Meryle Evans / June 2005
Food Arts presents the June 2005 Silver Spoon Award for sterling performance to Joan Nathan, who vividly chronicles America's diverse culinary and cultural traditions, writing about the remarkable people—farmers, famous chefs, and everyday cooks--who produce and prepare our food.
In eight cookbooks, published over three decades, Nathan has focused on culinary ethnicity—from her own Jewish heritage to that of the recently arrived immigrants who have affected momentous changes in American eating habits over the past 30 years. "What I enjoy doing more than anything," Nathan explains, "is taking culture and history and food and melding them together."
Nathan's penchant for discoveries first surfaced in Israel in the early 1970s when, after graduating from the University of Michigan, she spent three years in Jerusalem as an aide to Teddy Kollek, the city's colorful mayor. Eating alongside the charismatic mayor at meetings with orthodox Jews, Christian clergymen, and Moslem leaders was the impetus for her first book, The Flavor of Jerusalem.
Returning to the States for a master's degree in public administration at Harvard University's John F. Kennedy School of Government, Nathan then signed on as director of public information for New York City Mayors Robert Wagner and John Lindsey, helping to create the lively annual Ninth Avenue Food Festival. But culinary curiosity trumped administrative responsibilities. Nathan, who "grew up not very Jewish" in Providence, Rhode Island, set out to learn all she could about the foods and traditions of her forebears.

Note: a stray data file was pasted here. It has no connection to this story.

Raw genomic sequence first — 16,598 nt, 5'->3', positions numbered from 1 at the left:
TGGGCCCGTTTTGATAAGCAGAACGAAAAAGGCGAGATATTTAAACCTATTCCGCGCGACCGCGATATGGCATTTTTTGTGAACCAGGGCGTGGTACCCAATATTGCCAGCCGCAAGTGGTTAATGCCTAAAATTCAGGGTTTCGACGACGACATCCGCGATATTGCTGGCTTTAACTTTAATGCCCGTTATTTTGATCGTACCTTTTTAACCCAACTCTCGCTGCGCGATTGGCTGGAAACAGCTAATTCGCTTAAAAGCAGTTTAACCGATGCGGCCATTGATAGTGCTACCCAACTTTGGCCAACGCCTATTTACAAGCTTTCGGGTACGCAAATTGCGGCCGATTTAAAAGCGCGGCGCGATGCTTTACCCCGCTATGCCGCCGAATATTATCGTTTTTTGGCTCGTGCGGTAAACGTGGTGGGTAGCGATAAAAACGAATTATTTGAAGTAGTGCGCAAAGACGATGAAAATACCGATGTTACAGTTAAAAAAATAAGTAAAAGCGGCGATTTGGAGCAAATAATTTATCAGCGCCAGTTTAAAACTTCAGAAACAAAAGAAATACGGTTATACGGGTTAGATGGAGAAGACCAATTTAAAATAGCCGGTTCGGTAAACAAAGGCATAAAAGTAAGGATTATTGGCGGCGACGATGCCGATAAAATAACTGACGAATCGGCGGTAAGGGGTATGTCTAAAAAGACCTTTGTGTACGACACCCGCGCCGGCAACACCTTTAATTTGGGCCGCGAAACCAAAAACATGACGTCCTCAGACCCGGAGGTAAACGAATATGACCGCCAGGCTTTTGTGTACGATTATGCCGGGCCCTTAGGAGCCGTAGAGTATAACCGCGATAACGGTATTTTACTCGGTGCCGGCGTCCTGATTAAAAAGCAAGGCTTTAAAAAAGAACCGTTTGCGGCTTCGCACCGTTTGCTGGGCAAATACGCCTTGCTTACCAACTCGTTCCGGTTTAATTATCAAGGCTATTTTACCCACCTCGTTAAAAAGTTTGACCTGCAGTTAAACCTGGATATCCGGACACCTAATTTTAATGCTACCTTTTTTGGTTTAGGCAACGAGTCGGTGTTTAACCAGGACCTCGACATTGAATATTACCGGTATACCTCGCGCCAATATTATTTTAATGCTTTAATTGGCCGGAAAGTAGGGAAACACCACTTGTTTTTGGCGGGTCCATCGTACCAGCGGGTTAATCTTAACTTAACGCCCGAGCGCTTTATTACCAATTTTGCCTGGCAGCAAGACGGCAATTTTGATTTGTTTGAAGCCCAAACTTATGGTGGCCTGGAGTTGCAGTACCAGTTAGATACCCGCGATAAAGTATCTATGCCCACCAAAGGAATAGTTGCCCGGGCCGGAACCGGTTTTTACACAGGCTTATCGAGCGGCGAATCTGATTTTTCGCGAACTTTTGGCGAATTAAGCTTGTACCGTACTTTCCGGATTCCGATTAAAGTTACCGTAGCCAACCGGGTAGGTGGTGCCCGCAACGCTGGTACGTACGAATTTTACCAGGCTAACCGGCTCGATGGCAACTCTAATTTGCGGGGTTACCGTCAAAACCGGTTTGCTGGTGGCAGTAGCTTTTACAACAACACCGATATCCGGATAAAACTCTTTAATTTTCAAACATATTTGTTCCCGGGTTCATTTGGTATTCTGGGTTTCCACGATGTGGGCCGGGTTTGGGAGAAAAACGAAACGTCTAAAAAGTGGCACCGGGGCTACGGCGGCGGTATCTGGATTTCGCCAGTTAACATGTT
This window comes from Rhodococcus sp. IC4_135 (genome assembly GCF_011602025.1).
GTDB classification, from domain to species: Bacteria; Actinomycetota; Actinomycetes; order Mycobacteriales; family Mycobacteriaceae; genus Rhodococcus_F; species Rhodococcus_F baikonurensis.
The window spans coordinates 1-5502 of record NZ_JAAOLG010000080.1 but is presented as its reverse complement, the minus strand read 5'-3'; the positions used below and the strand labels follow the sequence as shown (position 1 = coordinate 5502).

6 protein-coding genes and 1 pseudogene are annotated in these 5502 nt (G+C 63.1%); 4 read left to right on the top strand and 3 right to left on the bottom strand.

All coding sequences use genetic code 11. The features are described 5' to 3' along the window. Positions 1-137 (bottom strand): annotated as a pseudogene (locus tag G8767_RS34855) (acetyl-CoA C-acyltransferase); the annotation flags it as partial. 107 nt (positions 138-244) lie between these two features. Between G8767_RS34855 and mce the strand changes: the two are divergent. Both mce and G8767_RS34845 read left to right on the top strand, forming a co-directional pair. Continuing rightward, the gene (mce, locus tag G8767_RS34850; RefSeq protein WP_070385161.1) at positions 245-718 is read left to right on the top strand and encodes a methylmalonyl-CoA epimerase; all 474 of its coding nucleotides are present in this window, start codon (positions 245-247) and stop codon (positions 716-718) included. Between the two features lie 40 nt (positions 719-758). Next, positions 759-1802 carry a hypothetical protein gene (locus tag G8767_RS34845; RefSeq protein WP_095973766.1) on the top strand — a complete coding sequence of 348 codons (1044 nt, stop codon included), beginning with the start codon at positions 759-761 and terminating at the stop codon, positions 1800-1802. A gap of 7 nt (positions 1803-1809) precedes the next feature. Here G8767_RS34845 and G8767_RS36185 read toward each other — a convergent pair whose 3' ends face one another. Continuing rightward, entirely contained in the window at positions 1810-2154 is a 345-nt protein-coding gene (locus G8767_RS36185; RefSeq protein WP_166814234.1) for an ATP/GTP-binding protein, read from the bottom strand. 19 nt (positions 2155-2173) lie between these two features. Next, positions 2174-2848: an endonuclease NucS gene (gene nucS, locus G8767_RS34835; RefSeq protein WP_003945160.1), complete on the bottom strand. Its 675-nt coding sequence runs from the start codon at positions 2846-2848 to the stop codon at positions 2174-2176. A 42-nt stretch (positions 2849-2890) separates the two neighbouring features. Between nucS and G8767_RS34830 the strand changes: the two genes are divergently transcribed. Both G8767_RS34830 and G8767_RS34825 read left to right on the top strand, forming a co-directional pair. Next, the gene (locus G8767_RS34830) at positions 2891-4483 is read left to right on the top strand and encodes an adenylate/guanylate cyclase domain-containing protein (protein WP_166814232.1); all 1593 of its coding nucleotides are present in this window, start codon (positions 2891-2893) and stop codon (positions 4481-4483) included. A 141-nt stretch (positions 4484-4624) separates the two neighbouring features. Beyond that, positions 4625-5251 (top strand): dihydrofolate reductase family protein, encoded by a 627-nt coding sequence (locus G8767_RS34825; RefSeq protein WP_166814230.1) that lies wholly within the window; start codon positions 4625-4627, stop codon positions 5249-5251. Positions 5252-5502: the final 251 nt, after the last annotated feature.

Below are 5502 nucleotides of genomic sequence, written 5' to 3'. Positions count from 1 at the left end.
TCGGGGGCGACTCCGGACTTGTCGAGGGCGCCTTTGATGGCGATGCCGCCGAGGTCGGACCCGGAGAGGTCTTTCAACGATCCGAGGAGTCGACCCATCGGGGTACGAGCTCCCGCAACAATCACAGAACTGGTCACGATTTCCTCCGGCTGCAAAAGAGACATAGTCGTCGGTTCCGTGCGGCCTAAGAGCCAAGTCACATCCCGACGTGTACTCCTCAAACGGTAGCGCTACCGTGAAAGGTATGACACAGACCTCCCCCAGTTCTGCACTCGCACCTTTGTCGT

Her meticulous research and a gift for coaxing people "to tell you things they might not ordinarily say" have resulted in several significant books, among them the seminal award winning Jewish Cooking in America, which portrays the Jewish experience in the United States from the arrival of Sephardic Jews in New Amsterdam in 1654 to today's mosaic of immigrants from as far afield as Mumbai (Bombay) and Uzbekistan. That book begat an acclaimed companion 26 episode PBS television series and a slew of accolades.
Since then, Nathan has expanded her horizons to explore the extraordinary American food revolution of the past three decades. Crisscrossing the country, she shared lunch with a family of Cambodian farmers in Massachusetts, attended Honolulu fish auctions, and interviewed hundreds of noted chefs and unsung cooks. The result of this five year quest to discover why we have become so open to new tastes is the subject of Nathan's latest book, The New American Cooking, due out this fall.
The book dovetails with an exciting ancillary assignment: guest curator for "Food Culture USA!," a major component of the Smithsonian Folklife Festival, taking place in Washington, D.C., later this month. The monumental task of bringing together a conclave of farmers, purveyors, and chefs to interact with 200,000 visitors a day has been daunting but equally rewarding. "This," Nathan notes with infectious enthusiasm, "is the best time in history for American food."